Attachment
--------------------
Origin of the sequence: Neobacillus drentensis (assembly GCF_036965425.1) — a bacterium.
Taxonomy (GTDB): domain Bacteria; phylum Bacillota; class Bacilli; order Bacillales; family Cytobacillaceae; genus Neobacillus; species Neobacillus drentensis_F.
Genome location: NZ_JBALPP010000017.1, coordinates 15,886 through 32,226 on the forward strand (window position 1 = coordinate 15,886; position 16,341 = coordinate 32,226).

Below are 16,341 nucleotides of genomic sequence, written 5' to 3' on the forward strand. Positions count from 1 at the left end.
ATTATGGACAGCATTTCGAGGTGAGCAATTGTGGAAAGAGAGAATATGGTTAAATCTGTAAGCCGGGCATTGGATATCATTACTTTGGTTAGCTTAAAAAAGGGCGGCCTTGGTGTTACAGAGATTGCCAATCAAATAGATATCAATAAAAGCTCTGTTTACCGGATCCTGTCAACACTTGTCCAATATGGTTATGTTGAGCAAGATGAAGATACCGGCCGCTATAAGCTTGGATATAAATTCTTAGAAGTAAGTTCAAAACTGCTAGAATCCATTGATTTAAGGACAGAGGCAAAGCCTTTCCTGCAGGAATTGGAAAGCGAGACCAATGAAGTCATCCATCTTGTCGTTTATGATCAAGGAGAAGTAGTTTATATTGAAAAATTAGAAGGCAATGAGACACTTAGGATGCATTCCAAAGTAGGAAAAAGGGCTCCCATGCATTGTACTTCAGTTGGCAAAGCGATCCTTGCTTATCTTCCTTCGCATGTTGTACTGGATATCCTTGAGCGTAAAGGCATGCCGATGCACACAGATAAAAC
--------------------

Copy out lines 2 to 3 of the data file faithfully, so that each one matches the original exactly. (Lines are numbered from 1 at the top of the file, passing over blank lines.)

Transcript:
Taxonomy (GTDB): domain Bacteria; phylum Bacillota; class Bacilli; order Bacillales; family Cytobacillaceae; genus Neobacillus; species Neobacillus drentensis_F.
Genome location: NZ_JBALPP010000017.1, coordinates 15,886 through 32,226 on the forward strand (window position 1 = coordinate 15,886; position 16,341 = coordinate 32,226).